HL Deb 18 March 1937 vol 104 cc762-4

Order of the Day for the Second Reading read.


My Lords, this Bill reaches us from the House of Commons where it recently passed through all its stages without opposition. The proposal is that the age for the compulsory attendance of deaf children, which is at present seven, shall become five in the future. Five is the age of attendance in Scotland and informed opinion in England is unanimous in thinking that the same age should be imposed in this country. This Bill equalises the ages between Scotland and England. Great progress has been made in recent years in the education of deaf children and I am glad to say that the number of deaf children has been reduced, because deafness as a sequelœ of such illnesses as measles or scarlet fever is being reduced by increased medical knowledge. But deaf children require a great deal of education in order to be taught to speak intelligently. In normal education the last two years of the educational career are the most valuable. In the case of deaf children the first two years are most valuable because a child, through the influences of the home or the absence of education, may either develop a peculiarity of inflection of voice or insistence upon certain aspects of the voice, which are deleterious to its future or else it hears wrong. The younger the child, therefore, the better the chance of education.

As I say, great progress has been made and opinion is unanimous now that five is preferable to seven as the compulsory age. So far as I know all local education authorities agree, all the teaching profession agree, the medical profession are united on the point, so that the authority for this proposal I consider to be very strong indeed. I do not think I need press the point upon your Lordships because the authority upon which the proposal is based is so very exceptionally strong that I am sure that your Lordships' House as a whole will agree. I will only add this technical point, that in matters of speech and audition the intuition of a child of five is greater than that of a child of seven and a child of seven has stronger intuitive powers than a child of nine. Some parents dislike sending their children early to school because they think it is not fair to the little afflicted child to go so early. Others send the child without thinking or else bring up the child badly. The experience of parents coincides with that of teachers, the public authority and all the medical world, and I believe the Bill to be unanimously supported. I would like to mention as testimony to the efficiency of the education of the deaf, that in Manchester, where this subject is more developed and more studied than in any other town, no fewer than 90 per cent. of the children who are congenitally deaf learn to use the human voice perfectly and 90 per cent. of those children get employment when they leave school. I beg to move that the Bill be now read a second time.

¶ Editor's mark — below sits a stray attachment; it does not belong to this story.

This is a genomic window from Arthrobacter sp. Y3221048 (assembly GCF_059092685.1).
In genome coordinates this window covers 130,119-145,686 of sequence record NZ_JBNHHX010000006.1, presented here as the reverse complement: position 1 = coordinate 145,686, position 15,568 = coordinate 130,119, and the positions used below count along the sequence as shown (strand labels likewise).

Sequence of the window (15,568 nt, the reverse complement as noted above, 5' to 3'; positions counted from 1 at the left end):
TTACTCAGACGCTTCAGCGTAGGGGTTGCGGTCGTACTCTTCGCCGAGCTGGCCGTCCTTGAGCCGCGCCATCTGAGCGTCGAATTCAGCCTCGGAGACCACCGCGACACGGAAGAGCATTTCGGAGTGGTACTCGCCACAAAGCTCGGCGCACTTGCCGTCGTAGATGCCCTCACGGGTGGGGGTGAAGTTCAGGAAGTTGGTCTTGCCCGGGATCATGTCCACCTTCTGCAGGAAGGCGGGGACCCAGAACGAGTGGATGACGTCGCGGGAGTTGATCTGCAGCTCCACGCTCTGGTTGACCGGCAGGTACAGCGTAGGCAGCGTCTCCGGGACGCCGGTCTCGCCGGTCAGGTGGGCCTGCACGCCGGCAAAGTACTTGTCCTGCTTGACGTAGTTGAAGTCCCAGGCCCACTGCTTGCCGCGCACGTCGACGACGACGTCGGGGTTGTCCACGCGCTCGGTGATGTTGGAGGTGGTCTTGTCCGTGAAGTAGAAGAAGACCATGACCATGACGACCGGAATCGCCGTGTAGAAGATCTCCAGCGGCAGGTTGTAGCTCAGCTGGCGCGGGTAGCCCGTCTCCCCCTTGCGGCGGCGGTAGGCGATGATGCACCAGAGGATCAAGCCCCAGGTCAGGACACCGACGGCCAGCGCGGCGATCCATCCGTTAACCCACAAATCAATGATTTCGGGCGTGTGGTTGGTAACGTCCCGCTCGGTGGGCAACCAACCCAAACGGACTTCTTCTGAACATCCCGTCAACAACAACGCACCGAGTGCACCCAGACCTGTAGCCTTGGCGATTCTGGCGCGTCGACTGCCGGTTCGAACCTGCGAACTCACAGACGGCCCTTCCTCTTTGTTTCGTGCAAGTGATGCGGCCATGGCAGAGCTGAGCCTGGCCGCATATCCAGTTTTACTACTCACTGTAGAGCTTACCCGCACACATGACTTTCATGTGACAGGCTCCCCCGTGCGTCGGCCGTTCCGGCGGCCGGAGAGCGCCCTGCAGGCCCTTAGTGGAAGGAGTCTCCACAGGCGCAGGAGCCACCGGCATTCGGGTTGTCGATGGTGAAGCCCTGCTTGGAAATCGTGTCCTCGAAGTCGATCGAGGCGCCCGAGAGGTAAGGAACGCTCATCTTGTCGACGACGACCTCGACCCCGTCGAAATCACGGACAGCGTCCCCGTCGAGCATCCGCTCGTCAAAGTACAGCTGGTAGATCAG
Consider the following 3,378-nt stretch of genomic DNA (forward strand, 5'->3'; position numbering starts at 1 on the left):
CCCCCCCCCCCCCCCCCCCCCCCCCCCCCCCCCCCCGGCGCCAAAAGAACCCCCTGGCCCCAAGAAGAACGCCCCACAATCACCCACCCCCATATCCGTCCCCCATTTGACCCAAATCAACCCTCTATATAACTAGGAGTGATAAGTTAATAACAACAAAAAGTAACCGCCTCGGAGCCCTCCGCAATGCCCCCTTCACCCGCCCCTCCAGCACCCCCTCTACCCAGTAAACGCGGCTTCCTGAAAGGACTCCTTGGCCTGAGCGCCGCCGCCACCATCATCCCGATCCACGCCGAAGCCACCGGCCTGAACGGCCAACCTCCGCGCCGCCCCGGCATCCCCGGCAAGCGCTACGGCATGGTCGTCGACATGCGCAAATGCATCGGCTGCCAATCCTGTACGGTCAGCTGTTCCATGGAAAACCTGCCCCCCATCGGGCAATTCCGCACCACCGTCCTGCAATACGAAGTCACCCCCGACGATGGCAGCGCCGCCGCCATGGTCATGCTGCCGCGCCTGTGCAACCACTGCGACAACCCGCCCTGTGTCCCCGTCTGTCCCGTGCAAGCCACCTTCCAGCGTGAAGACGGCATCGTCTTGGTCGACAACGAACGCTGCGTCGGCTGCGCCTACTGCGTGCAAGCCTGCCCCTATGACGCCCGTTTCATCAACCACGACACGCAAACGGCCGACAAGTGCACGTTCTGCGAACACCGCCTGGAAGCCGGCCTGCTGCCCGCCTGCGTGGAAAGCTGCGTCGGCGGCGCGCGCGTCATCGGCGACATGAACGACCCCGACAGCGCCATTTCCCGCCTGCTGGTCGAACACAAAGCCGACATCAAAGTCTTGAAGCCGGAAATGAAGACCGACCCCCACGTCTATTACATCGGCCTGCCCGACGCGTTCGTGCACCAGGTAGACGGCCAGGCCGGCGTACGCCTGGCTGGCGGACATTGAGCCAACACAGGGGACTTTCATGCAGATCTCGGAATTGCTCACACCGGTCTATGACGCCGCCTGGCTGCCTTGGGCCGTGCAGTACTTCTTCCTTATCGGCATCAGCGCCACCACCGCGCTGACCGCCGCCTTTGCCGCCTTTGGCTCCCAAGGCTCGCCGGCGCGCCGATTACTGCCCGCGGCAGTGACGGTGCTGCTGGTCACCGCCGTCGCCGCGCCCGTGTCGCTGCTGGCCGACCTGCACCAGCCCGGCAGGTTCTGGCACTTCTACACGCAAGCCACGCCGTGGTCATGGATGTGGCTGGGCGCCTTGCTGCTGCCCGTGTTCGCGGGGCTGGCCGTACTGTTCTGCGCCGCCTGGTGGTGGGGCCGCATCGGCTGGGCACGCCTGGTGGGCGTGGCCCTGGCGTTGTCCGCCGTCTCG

Moved, That the Bill be now read 2a. —(The Earl of Crawford.)


My Lords, my noble friend Earl De La Warr is engaged as one of the United Kingdom delegates on the International Sugar Conference to-day and he has asked me on his behalf to say a very few words to your Lordships about the Government attitude towards this measure. As the noble Earl has explained, the object of the Bill is to reduce the commencing age for compulsory attendance of deaf children at school from seven to five years. Hitherto and for many years I understand deaf children have been the only exception to the rule which makes attendance compulsory at five years of age, and the noble Earl has explained to you the technical advantages of their going to school earlier. Anyhow, it does not seem necessary now to continue this difference on behalf of these young children. In fact, I am informed that the majority of deaf, children of between five and seven years of age now attend school voluntarily. Various organisations connected with the education of the deaf have from time to time urged that legislation to this effect should be introduced, and only last summer the President of the Board of Education, in answering a Question in another place, expressed his readiness to agree to legislation on this subject provided that it was entirely uncontroversial and that it was supported by local authorities and other organisations. As the noble Earl has said, this Bill had a perfectly uncontroversial passage through the House of Commons, and I can only say on behalf of the Government that they are very glad to give it their full support. I may add that I am told that the cost of the change is estimated at not more than £5,000 a year.

On Question, Bill read 2a, and committed to a Committee of the Whole House.